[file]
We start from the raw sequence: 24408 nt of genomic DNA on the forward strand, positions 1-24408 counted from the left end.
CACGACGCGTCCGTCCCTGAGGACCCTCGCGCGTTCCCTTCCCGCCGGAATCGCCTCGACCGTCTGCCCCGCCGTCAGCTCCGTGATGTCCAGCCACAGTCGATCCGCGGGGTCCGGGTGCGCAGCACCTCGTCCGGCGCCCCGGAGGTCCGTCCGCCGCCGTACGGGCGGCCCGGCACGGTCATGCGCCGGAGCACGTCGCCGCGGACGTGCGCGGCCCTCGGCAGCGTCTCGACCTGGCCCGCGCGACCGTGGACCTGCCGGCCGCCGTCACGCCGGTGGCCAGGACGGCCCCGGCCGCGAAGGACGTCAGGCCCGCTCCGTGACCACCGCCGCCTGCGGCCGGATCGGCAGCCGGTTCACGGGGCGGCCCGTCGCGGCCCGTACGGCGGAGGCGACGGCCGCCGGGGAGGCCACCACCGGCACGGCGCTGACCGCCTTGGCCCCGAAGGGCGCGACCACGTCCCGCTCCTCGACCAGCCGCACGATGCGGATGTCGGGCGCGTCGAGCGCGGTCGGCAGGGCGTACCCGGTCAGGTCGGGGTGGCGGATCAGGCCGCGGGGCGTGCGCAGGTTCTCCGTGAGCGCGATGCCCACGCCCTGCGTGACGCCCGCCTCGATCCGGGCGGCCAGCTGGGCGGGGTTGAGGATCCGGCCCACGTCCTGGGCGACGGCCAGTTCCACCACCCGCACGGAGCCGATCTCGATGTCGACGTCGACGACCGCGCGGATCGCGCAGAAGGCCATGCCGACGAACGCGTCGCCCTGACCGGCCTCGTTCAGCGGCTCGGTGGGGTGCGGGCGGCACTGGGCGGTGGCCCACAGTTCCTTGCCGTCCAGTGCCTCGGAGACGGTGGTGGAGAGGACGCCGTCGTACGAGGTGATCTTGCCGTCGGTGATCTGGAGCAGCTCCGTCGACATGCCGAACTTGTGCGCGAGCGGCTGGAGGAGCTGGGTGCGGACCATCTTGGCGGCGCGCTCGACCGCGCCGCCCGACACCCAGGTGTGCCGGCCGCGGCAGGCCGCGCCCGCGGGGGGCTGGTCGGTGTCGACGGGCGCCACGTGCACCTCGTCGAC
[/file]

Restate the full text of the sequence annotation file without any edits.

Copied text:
We start from the raw sequence: 24408 nt of genomic DNA on the forward strand, positions 1-24408 counted from the left end.
CACGACGCGTCCGTCCCTGAGGACCCTCGCGCGTTCCCTTCCCGCCGGAATCGCCTCGACCGTCTGCCCCGCCGTCAGCTCCGTGATGTCCAGCCACAGTCGATCCGCGGGGTCCGGGTGCGCAGCACCTCGTCCGGCGCCCCGGAGGTCCGTCCGCCGCCGTACGGGCGGCCCGGCACGGTCATGCGCCGGAGCACGTCGCCGCGGACGTGCGCGGCCCTCGGCAGCGTCTCGACCTGGCCCGCGCGACCGTGGACCTGCCGGCCGCCGTCACGCCGGTGGCCAGGACGGCCCCGGCCGCGAAGGACGTCAGGCCCGCTCCGTGACCACCGCCGCCTGCGGCCGGATCGGCAGCCGGTTCACGGGGCGGCCCGTCGCGGCCCGTACGGCGGAGGCGACGGCCGCCGGGGAGGCCACCACCGGCACGGCGCTGACCGCCTTGGCCCCGAAGGGCGCGACCACGTCCCGCTCCTCGACCAGCCGCACGATGCGGATGTCGGGCGCGTCGAGCGCGGTCGGCAGGGCGTACCCGGTCAGGTCGGGGTGGCGGATCAGGCCGCGGGGCGTGCGCAGGTTCTCCGTGAGCGCGATGCCCACGCCCTGCGTGACGCCCGCCTCGATCCGGGCGGCCAGCTGGGCGGGGTTGAGGATCCGGCCCACGTCCTGGGCGACGGCCAGTTCCACCACCCGCACGGAGCCGATCTCGATGTCGACGTCGACGACCGCGCGGATCGCGCAGAAGGCCATGCCGACGAACGCGTCGCCCTGACCGGCCTCGTTCAGCGGCTCGGTGGGGTGCGGGCGGCACTGGGCGGTGGCCCACAGTTCCTTGCCGTCCAGTGCCTCGGAGACGGTGGTGGAGAGGACGCCGTCGTACGAGGTGATCTTGCCGTCGGTGATCTGGAGCAGCTCCGTCGACATGCCGAACTTGTGCGCGAGCGGCTGGAGGAGCTGGGTGCGGACCATCTTGGCGGCGCGCTCGACCGCGCCGCCCGACACCCAGGTGTGCCGGCCGCGGCAGGCCGCGCCCGCGGGGGGCTGGTCGGTGTCGACGGGCGCCACGTGCACCTCGTCGAC